DENVER – The stunned silence in the locker room spoke louder than words ever could.

What do you say in response to blowing an 18-point lead en route to losing a game in which you self-destructed?

The events of the night were easy to pinpoint.

"We didn't run our plays, didn't get stops, rebounds," 76ers point guard Ben Simmons said. "It just came down to playing hard."

That was late Thursday night, following the Sixers' 114-110 loss to the Portland Trail Blazers at the Moda Center.  But it might as well have been Nov. 18 or Dec. 21 or any of their losses after holding sizable leads.

On Nov. 18, the Sixers blew a 24-point halftime lead en route to losing, 124-116, to the Golden State Warriors at the Wells Fargo Center.  Then they surrendered a 22-point third-quarter advantage before suffering a 114-109 home loss to the Toronto Raptors on Dec. 21.

Losing that way has become their signature move.  The Sixers held onto an 11-point fourth-quarter lead en route to defeating the Denver Nuggets, 107-102,  Saturday at the Pepsi Center. However, they have lost six games in which they led by 11 points or more. Three of those happened in their previous five games.

To be accurate, the Sixers (16-19) have been struggling to maintain any type of lead.

Of their eight losses from Dec. 9 to Thursday, they had six games in which they surrendered leads of at least five points.  They had leads of five, eight, nine, seven, six, and 14 points.  In another setback during that stretch – 119-117 in triple overtime to Oklahoma City – the Sixers blew a five-point advantage in the first overtime.

So what's behind these breakdowns? It is a talent gap?  Lack of preparation? Miscues?

Robert Covington of the Sixers has struggled with his shooting of late.
CHARLES FOX / Staff Photographer
Robert Covington of the Sixers has struggled with his shooting of late.

Whatever the problem is, it seems to be something the Sixers can't solve.

They keep imploding, especially with the game on the line. They'll close out a couple of games like they did on Saturday. On that night, they benefited from a balanced attack and the Nuggets (19-17) shooting 11-for-41 in the second half.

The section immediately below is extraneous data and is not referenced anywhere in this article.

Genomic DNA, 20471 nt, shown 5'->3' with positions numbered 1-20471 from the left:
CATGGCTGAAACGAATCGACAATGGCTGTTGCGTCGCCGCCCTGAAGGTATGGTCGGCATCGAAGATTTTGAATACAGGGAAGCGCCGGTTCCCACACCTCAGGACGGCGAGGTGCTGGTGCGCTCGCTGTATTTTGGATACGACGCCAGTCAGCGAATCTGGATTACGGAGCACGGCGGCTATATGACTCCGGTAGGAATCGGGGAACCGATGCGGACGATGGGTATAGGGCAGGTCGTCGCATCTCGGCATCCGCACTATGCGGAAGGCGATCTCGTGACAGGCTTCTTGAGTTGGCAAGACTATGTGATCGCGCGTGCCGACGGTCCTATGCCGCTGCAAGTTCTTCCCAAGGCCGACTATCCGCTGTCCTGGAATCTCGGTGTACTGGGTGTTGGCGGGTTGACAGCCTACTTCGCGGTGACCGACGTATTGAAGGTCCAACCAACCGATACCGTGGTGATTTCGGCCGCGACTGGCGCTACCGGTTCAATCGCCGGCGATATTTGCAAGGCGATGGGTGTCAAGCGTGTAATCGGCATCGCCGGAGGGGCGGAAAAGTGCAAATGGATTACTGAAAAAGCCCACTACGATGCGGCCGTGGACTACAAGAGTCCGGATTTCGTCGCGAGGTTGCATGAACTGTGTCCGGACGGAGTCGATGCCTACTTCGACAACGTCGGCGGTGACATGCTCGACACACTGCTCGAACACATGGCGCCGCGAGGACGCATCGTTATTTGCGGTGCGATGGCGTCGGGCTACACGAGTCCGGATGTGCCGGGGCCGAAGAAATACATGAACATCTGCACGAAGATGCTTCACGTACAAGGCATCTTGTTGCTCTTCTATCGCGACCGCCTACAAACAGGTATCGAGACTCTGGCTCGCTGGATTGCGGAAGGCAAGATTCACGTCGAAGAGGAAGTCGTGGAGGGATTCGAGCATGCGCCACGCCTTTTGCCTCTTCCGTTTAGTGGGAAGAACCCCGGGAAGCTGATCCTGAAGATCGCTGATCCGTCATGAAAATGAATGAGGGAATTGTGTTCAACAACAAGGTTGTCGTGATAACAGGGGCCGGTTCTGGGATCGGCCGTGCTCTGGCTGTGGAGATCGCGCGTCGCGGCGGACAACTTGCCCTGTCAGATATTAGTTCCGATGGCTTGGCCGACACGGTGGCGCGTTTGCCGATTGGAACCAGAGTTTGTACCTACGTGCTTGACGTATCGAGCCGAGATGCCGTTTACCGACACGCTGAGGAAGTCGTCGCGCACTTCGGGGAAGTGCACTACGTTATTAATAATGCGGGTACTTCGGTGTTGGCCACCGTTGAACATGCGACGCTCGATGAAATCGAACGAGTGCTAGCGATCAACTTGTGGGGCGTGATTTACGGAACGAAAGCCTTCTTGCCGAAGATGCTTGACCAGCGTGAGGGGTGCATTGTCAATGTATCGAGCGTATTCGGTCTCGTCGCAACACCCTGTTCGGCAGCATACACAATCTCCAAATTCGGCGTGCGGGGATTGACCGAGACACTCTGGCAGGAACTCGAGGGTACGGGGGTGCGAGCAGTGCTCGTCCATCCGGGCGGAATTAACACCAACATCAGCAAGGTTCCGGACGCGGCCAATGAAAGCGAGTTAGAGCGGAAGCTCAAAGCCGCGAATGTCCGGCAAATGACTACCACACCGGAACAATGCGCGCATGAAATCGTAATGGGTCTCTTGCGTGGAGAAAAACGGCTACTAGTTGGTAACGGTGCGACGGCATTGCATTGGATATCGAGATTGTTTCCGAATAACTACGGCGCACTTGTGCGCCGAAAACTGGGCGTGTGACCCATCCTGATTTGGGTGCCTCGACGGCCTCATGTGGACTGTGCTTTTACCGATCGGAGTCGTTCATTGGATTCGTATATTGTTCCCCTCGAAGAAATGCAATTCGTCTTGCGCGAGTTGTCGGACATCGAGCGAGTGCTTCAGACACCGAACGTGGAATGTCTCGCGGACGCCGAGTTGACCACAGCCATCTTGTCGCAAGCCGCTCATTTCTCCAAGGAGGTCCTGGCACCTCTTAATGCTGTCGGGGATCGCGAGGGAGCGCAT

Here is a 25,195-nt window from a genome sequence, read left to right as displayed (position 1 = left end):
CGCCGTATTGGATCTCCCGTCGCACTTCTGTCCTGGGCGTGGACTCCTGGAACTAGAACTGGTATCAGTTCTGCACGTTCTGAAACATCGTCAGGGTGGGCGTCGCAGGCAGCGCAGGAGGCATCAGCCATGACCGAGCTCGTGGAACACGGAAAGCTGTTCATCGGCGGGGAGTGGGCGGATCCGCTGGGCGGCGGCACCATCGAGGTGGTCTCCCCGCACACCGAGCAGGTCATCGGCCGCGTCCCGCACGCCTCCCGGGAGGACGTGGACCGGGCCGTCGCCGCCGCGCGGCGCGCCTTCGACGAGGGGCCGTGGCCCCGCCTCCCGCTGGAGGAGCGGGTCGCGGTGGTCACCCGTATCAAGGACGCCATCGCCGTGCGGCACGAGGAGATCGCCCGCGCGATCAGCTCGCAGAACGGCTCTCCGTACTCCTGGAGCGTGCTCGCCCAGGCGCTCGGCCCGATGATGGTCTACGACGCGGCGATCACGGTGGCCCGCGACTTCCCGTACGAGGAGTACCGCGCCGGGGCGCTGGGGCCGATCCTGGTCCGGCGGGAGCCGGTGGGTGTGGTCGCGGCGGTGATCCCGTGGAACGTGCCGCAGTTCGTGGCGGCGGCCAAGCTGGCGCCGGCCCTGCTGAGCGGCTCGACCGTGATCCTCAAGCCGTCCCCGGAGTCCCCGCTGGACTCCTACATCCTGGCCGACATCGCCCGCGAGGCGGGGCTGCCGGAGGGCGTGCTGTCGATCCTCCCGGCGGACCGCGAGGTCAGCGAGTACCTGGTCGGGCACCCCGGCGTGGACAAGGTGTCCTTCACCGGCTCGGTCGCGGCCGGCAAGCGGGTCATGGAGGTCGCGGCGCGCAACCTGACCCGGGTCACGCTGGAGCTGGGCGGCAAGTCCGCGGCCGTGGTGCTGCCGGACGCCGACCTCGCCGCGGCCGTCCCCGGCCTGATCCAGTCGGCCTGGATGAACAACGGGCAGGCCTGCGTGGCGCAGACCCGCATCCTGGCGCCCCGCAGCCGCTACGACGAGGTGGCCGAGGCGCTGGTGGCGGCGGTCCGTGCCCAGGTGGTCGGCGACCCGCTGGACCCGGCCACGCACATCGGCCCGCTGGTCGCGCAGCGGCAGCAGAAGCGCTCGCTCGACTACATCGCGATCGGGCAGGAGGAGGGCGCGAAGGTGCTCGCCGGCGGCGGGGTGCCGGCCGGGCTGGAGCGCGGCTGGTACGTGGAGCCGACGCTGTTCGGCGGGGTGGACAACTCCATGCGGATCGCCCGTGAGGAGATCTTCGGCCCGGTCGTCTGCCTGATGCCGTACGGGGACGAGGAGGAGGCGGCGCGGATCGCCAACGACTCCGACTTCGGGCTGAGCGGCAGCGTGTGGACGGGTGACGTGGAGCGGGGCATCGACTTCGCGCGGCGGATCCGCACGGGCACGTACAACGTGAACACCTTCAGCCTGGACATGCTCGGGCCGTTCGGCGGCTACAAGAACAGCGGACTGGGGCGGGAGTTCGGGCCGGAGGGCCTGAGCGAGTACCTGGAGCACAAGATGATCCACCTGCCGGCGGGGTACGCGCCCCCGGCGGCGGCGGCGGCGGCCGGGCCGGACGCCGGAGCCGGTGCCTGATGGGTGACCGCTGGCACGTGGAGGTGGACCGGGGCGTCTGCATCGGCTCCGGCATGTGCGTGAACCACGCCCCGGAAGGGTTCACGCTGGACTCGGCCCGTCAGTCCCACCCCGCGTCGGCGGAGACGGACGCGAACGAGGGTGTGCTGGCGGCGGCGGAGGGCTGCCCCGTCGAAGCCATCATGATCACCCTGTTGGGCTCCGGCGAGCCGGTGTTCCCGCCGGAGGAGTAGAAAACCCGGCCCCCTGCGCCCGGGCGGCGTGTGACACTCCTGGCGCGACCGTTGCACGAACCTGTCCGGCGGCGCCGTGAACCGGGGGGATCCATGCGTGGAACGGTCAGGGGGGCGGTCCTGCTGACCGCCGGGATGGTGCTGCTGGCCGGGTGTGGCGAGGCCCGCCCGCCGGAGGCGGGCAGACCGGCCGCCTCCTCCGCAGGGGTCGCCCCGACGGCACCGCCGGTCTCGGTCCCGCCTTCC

Once folks think the problem is corrected, the Sixers will revert to the team that can't hold a lead.

"We're frustrated not just in losing, but how we are losing," shooting guard JJ Redick said after Thursday's loss. "But we'll turn it around."

The main problem is they haven't been able to turn it around.

It's as if they are following a script.

The Sixers get a lead, miss three-pointers early in possessions, commit unforced turnovers, hack their opponents, and watch them come back.

Long-range shooting woes, turnovers, and untimely fouls have been their biggest problems.

On the surface, it often appears that the Sixers aren't aware of their circumstances. With a late lead, they should run time off the clock and feed the ball to center Joel Embiid. Instead, the Sixers usually continue to push tempo and settle for three-pointers early in the shot clock.

One problem: They were tied for 20th in the league in three-point shooting (35.4 percent) with the Chicago Bulls, Oklahoma City, and Los Angeles Clippers heading into Saturday night.

Yet there's a reason the Sixers prefer to play with pace.

"Our sickness, and this is true, is from about the six- or seven-second mark into a shot clock into about 14," coach Brett Brown said. "We're pretty good in about the first three or four seconds. But there's a window of that clock which produces the most turnovers. It produces the area where we are the least efficient."

Embiid commits his share of turnovers.  His 4.1 turnovers a game are slightly ahead of the 3.9 that Simmons produces entering Saturday night.

As a team, the Sixers led the league in turnovers at 17.6 per game.

"We all understand that it's been toxic," Brown said of the turnovers. "We are getting better, and the guys have pride in getting better."

But the Sixers always make about five or six passes a game they would like to take back. They're often intercepted and lead to breakaway baskets.

Sending opponents to the foul line has also factored into their meltdowns. Opposing teams were attempting a league-most 27.4 foul shots per game. On Thursday, the Blazers attempted 47.

This all seems simple to resolve.

You think: All the Sixers have to do is take better care of the ball, take and make better three-point shots, and stay out of foul trouble. But as much as they've made those things a priority, the sickness persists.

As a result, so has their tendency of losing games after holding big leads.